Getting your kids involved in budget planning will take some work, but it teaches them how to spend money responsibly. If you find it difficult to get your children involved, try these budget planning activities.
Start with Examples Your Kids Will Understand
If you start by talking to your kids about electricity bills and car insurance, then you’ve already lost your audience. Young children can’t relate to those expenses, let alone the seemingly large amounts of money that adults spend on them. Keep your children interested by starting with a kid-friendly budget plan that shows them how to save their allowance money to buy toys. This first step will prepare them for bigger lessons down the road.
Make a Grocery List Together
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Your kids probably have their own opinions about what makes a good meal. Instead of fighting with them every time they want ice cream and cookies, use that as an opportunity to get them involved in making a grocery list for the family. Since they already understand the basics of budgeting, they will understand that you have to buy food without exceeding a certain amount of money. This introduces kids to realistic budgeting, without overwhelming them with intangible expenses. It’s also a great chance to help your kids learn about planning balanced meals.
Move on to the Monthly Budget
After your children have some experience budgeting their allowances, and the family’s groceries, it’s time to introduce them to monthly budgeting that includes all of your household expenses. That includes your entertainment, food, gasoline, mortgage, insurance, savings, and any other recurring expenses.
At first, your kid might find this difficult to process. Think back to when you were young. Remember how impossible it seemed that your parents earned thousands of dollars a month? Once you do some quick addition and subtraction, though, they’ll learn that a healthy income doesn’t mean you can spend money frivolously.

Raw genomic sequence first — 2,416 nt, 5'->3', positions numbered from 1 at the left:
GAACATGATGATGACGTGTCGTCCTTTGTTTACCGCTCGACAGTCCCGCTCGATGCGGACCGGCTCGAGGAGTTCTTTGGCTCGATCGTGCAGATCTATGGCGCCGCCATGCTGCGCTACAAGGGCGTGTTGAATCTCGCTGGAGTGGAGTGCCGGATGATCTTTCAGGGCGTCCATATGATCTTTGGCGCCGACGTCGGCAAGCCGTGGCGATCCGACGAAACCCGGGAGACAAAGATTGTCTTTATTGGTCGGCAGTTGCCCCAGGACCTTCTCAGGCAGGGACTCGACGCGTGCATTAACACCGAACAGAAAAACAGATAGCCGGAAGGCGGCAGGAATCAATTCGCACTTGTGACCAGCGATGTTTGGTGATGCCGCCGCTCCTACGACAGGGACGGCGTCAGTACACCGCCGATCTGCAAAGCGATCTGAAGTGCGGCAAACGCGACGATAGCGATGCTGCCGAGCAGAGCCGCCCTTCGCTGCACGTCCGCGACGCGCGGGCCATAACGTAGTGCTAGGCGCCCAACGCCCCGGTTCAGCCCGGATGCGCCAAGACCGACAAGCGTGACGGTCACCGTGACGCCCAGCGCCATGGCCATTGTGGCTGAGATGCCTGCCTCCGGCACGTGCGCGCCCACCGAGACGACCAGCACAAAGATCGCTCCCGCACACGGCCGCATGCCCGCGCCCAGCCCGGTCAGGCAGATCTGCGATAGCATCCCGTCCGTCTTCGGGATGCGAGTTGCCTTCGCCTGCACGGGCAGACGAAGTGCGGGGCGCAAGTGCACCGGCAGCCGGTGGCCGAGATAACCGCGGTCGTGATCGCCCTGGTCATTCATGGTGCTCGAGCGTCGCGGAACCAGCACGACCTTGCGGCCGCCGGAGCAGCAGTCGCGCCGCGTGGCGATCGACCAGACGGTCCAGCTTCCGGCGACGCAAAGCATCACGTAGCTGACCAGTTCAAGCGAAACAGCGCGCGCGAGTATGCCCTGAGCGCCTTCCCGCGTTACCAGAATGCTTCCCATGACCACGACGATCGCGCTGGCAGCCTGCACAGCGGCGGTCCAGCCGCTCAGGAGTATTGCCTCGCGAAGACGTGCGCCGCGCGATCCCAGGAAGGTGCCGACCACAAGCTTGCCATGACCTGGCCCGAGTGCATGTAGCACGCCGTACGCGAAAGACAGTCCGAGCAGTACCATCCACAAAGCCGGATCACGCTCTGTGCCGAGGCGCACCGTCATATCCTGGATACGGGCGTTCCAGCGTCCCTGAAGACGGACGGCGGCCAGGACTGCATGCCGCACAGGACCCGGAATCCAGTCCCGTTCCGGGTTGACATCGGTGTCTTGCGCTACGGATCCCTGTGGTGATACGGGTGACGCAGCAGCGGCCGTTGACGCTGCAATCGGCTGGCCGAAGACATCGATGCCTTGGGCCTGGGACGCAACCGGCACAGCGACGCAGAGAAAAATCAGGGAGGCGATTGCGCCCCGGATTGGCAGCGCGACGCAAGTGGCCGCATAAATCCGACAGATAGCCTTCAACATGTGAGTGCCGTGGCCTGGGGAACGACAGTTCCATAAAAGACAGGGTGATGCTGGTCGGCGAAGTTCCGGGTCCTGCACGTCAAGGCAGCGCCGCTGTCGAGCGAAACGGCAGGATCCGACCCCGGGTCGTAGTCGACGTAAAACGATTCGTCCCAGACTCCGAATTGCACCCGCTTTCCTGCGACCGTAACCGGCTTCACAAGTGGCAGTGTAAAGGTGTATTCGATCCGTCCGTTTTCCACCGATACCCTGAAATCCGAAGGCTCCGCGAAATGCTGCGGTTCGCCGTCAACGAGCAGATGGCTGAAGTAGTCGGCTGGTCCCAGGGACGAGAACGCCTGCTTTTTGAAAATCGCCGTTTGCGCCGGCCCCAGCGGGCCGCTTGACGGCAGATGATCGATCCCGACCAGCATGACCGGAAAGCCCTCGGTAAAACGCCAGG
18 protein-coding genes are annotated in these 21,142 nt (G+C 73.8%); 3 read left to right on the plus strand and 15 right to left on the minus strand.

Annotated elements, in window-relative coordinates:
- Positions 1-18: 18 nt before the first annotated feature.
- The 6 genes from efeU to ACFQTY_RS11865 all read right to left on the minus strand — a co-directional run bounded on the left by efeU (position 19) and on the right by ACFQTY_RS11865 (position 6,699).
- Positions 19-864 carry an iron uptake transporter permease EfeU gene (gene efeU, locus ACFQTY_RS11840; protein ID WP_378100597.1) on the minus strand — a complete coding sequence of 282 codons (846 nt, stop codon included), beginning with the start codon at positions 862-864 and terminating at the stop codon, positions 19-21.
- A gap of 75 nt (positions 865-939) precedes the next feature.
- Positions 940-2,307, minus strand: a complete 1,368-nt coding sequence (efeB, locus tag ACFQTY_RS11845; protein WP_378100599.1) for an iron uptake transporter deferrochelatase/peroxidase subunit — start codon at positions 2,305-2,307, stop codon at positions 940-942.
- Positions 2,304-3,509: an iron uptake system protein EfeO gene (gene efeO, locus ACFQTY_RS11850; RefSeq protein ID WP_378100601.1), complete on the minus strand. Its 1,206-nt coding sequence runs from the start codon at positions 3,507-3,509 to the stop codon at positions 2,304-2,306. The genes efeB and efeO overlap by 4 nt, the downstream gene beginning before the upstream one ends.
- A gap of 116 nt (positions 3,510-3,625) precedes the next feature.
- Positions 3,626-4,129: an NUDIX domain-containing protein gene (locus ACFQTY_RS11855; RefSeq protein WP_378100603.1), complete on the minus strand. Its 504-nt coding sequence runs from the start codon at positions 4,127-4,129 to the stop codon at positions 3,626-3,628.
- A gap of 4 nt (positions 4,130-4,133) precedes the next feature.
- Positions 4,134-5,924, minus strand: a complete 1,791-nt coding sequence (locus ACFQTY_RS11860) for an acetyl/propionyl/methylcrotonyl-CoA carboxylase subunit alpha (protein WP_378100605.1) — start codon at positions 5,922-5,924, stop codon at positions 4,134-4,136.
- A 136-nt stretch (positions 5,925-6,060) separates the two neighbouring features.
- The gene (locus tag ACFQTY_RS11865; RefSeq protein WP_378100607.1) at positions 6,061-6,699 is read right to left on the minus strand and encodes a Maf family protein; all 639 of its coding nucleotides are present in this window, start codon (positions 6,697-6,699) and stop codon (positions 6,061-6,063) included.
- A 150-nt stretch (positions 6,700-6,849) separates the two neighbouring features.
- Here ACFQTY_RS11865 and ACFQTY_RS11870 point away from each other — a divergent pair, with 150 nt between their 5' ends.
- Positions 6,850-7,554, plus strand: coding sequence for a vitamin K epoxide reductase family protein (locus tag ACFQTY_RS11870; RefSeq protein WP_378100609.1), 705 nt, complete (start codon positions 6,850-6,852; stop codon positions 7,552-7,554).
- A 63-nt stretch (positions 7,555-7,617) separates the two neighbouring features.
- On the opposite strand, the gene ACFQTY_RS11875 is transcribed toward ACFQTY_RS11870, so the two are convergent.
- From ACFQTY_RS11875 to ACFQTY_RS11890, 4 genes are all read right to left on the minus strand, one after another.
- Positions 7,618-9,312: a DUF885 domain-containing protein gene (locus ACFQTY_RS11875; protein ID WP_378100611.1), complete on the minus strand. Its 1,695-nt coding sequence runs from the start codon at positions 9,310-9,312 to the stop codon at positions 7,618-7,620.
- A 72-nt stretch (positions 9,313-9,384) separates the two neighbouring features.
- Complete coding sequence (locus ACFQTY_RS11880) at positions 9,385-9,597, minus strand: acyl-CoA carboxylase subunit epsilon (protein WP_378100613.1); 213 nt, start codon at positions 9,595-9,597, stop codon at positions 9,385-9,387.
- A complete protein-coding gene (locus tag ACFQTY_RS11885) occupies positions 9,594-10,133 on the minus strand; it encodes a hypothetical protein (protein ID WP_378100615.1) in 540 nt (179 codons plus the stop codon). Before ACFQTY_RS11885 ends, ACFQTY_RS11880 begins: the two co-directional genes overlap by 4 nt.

Ask Your Kids for Input
You already know that the math will only keep your kids entertained for a short time. That’s why you need to start a conversation that lets them offer some creative input. Sure, you already follow AmeriSave on Twitter.com to learn about interest rates and financial planning, but your kids might come up with ideas that surprise you. The most important thing is that you keep them engaged in the process.
When your kid offers an idea, talk about its merits. Do they really understand what it means to cut the family’s entertainment expenses in half? Do they realize that earning more income means working more hours? In return, you’ll have to get creative to explain these concepts in ways that make sense to them.
These are real-world discussions that you should teach your children as early as possible. The sooner they learn, the better they will be at making smart choices when they grow up.
How do you get your kids involved in budget planning? Every family has its own concerns and ideas. Share yours to help other families teach their kids how to use money wisely.